Quotes

Jun 1, 2014

Sticker Shock/ Sticker Joy: Caillou du Perche

THE STORY:

I go to the local dry-cleaner/tailor and am quoted 78€ (about $100) to replace the zipper on a kid's denim jacket. It's as if I suddenly don't speak French, because I have to ask, re-ask, and repeat the number half a dozen times. Finally, needing to confirm that I'm not just misunderstanding something, I ask, "Soixante-dix-huit? The digits 7 then 8?" The jacket itself probably didn't cost me more than $3, because I'm pretty sure I bought it at Goodwill in the first place.


So what else causes Sticker Shock in Paris, even after a couple years here?:

Children's shoes: boots, for example -- the kind a girl might wear with leggings and a dress, leather-style (though probably not real leather) and not super-well made -- start around 80€, over $110, in the stores, and many hover at 100€ or about $135. In the U.S., for $80, I could get the girls a much better-made pair. But this isn't the sort of thing that can easily be bought over the internet and brought in somebody's luggage. They need to try it on and like it.

Granted, I live in an expensive area, but still, does 6€, or about $8 for a cup of tea seem reasonable? We are talking, after all, about a cup of hot water, with a tea bag that costs less than 10¢ at full retail price (so, what, 5¢ wholesale?). I don't like coffee, so I'm always stuck when we stop at the café ordering an $8 cup of tea, hot milk, or hot chocolate.

Housing: This is Paris, after all. At the moment, places in good neighborhoods rent for around 36€ per square meter, which works out to about $5/sq. ft per month. This is less shocking when moving to Paris from San Francisco, frankly, where places rent for about $3.70 (measured against averages at one point during 2013). But even we are a little stunned by the prices to buy something. About $800,000 for a 400 sq. ft. studio? But I want three bedrooms. Uh, maybe in the next life.

And let's not even get into fish pills (seen at over $100 for a small bottle), dental floss (about $7 at the admittedly overpriced pharmacy below us), or chocolate chips (about $5 for 100g, which is about 1/2 cup, or only half as much as I need to bake a batch of cookies). Seen below is the approximately $205 worth of Costco-sized chocolate chip bags that people have brought to us from the US. Actual Costco total for both: $23. And now you know why we've asked you to bring these in your luggage.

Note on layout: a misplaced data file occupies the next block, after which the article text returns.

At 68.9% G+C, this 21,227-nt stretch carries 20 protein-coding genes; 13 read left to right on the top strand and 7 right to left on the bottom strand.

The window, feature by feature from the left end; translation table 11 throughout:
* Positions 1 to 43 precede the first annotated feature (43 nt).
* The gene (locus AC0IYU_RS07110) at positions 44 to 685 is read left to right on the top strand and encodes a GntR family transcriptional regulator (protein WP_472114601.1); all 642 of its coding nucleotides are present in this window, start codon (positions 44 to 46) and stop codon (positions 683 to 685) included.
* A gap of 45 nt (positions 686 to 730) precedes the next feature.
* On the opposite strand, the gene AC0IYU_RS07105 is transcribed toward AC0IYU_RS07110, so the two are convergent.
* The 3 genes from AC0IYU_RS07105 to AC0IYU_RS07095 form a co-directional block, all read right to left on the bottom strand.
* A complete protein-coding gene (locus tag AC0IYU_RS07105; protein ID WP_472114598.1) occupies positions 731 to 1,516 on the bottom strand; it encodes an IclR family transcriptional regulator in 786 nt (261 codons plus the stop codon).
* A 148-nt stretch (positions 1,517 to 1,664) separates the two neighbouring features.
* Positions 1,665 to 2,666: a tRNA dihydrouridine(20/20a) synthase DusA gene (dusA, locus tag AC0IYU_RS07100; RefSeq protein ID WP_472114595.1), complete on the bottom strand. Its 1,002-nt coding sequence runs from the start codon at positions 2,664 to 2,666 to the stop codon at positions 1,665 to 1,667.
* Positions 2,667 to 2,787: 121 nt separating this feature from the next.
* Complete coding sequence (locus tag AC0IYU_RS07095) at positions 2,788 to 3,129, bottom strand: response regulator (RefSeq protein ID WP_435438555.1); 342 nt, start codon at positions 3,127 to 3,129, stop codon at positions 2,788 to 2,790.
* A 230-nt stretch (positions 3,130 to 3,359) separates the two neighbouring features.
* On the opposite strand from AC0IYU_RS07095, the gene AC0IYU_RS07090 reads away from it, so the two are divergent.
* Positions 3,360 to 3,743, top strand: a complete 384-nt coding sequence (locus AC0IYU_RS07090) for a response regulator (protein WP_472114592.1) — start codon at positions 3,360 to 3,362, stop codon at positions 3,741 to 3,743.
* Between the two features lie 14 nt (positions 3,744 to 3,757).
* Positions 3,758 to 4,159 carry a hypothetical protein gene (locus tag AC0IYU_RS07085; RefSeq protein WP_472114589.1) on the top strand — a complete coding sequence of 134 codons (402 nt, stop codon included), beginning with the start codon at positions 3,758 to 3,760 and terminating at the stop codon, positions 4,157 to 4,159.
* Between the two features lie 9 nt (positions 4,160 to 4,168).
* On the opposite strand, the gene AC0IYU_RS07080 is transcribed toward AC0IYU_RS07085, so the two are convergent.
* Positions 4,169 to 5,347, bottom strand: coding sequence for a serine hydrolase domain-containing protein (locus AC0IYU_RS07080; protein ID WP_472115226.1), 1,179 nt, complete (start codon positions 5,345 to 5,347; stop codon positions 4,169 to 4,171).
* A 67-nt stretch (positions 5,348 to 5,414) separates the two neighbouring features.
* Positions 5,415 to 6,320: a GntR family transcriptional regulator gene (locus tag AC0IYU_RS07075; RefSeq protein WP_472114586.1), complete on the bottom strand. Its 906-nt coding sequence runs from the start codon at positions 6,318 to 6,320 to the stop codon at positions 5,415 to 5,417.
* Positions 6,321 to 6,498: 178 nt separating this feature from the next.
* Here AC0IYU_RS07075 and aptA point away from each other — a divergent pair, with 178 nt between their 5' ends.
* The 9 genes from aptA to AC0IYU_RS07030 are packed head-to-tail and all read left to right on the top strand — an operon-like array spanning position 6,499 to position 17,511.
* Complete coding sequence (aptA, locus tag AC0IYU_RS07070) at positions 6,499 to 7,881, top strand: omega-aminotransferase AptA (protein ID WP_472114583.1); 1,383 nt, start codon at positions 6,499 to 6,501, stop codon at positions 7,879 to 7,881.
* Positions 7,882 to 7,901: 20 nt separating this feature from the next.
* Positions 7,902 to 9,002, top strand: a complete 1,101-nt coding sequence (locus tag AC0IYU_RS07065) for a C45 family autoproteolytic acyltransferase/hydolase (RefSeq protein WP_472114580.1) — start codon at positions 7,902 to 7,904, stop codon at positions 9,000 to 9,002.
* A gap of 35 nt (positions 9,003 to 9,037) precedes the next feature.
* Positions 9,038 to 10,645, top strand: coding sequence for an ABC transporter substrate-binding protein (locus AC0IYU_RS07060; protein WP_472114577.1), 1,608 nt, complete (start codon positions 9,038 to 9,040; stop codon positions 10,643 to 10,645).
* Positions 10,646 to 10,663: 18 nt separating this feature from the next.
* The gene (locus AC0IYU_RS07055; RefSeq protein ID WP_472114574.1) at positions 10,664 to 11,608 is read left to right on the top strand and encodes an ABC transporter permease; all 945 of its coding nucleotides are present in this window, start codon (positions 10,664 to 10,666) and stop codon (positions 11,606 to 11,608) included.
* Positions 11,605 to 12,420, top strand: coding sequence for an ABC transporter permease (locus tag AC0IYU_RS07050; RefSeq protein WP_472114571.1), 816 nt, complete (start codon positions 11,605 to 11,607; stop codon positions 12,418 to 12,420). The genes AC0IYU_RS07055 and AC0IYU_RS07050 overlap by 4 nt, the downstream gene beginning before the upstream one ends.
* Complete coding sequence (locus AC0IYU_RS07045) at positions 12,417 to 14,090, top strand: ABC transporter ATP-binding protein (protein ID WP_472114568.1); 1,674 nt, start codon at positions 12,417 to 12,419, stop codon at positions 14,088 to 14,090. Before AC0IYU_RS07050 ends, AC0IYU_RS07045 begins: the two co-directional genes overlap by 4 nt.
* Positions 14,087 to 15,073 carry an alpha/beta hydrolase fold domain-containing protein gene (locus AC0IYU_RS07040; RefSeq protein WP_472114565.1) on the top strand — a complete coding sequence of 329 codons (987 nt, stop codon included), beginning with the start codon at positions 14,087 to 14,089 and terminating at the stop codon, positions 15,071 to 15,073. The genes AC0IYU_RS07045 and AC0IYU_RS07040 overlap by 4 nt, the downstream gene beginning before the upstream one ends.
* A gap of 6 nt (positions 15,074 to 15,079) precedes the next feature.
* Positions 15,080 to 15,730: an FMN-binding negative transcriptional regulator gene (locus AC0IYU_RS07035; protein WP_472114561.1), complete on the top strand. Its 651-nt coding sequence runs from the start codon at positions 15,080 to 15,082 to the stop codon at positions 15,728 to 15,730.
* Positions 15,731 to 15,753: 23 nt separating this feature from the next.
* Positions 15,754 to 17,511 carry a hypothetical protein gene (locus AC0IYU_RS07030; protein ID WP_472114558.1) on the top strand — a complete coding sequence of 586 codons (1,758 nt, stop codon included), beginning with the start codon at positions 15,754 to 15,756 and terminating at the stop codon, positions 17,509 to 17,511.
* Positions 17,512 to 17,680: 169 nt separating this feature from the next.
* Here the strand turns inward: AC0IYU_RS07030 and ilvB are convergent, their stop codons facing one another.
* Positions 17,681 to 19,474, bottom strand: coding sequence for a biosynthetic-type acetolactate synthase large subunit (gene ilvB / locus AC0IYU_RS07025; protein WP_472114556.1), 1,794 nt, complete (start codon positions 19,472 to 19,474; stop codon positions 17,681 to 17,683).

On the other hand:

There's private school. When I sign Gigi up for her new school next year, they tell me that in addition to the $1800 private school annual tuition, there is an extra $1800 fee for the special program they offer for native English speakers (extra hours, at native Anglophone level, paid entirely by parents of the children in the program). Apparently, my face registers no shock, horror, or concern over the additional annual fee, so they assume I don't understand and keep repeating the amount to me: total $3600 -- annually. The same $3600 would be approximately the monthly charge for private school in San Francisco, per child. This is Sticker Shock in reverse. It's Sticker Joy.

The girls' gymnastics program also gives me Sticker Joy. For 730€, or just under $1000, both girls will do three days per week, plus competitions, for the whole school year. Pippa will be doing 7-9 hours per week, and Gigi will be at 6, and there are 35 weeks, with a few days off thrown in, so roughly 475 gym hours total. For just $1000. What will $2 per hour buy for child care and children's activities (especially good quality ones) in the U.S.? I don't know: I think you'd have to go back to 1964 to find out.